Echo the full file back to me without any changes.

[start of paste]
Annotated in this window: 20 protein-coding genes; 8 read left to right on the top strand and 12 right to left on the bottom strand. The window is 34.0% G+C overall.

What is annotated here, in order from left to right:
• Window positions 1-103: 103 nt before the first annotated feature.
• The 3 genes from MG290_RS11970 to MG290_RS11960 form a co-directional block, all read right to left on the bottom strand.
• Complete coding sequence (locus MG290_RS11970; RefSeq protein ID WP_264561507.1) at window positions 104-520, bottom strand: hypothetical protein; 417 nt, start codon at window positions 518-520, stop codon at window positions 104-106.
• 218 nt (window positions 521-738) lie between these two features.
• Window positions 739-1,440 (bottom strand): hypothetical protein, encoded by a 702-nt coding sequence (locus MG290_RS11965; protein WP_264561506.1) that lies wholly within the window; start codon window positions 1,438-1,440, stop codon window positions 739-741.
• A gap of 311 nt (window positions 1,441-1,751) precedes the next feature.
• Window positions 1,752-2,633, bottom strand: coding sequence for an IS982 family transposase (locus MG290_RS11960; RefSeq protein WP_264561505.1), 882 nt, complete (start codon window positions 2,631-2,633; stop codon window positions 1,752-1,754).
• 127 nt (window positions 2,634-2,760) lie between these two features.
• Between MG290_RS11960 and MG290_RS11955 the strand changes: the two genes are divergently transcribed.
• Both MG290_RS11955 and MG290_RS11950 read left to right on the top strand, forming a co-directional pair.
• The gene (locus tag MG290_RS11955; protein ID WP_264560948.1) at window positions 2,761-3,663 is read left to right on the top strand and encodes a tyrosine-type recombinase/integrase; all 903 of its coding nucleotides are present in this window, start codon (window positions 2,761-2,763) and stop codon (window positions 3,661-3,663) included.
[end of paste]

Annotated in this window: 20 protein-coding genes; 8 read left to right on the top strand and 12 right to left on the bottom strand. The window is 34.0% G+C overall.

What is annotated here, in order from left to right:
• Window positions 1-103: 103 nt before the first annotated feature.
• The 3 genes from MG290_RS11970 to MG290_RS11960 form a co-directional block, all read right to left on the bottom strand.
• Complete coding sequence (locus MG290_RS11970; RefSeq protein ID WP_264561507.1) at window positions 104-520, bottom strand: hypothetical protein; 417 nt, start codon at window positions 518-520, stop codon at window positions 104-106.
• 218 nt (window positions 521-738) lie between these two features.
• Window positions 739-1,440 (bottom strand): hypothetical protein, encoded by a 702-nt coding sequence (locus MG290_RS11965; protein WP_264561506.1) that lies wholly within the window; start codon window positions 1,438-1,440, stop codon window positions 739-741.
• A gap of 311 nt (window positions 1,441-1,751) precedes the next feature.
• Window positions 1,752-2,633, bottom strand: coding sequence for an IS982 family transposase (locus MG290_RS11960; RefSeq protein WP_264561505.1), 882 nt, complete (start codon window positions 2,631-2,633; stop codon window positions 1,752-1,754).
• 127 nt (window positions 2,634-2,760) lie between these two features.
• Between MG290_RS11960 and MG290_RS11955 the strand changes: the two genes are divergently transcribed.
• Both MG290_RS11955 and MG290_RS11950 read left to right on the top strand, forming a co-directional pair.
• The gene (locus tag MG290_RS11955; protein ID WP_264560948.1) at window positions 2,761-3,663 is read left to right on the top strand and encodes a tyrosine-type recombinase/integrase; all 903 of its coding nucleotides are present in this window, start codon (window positions 2,761-2,763) and stop codon (window positions 3,661-3,663) included.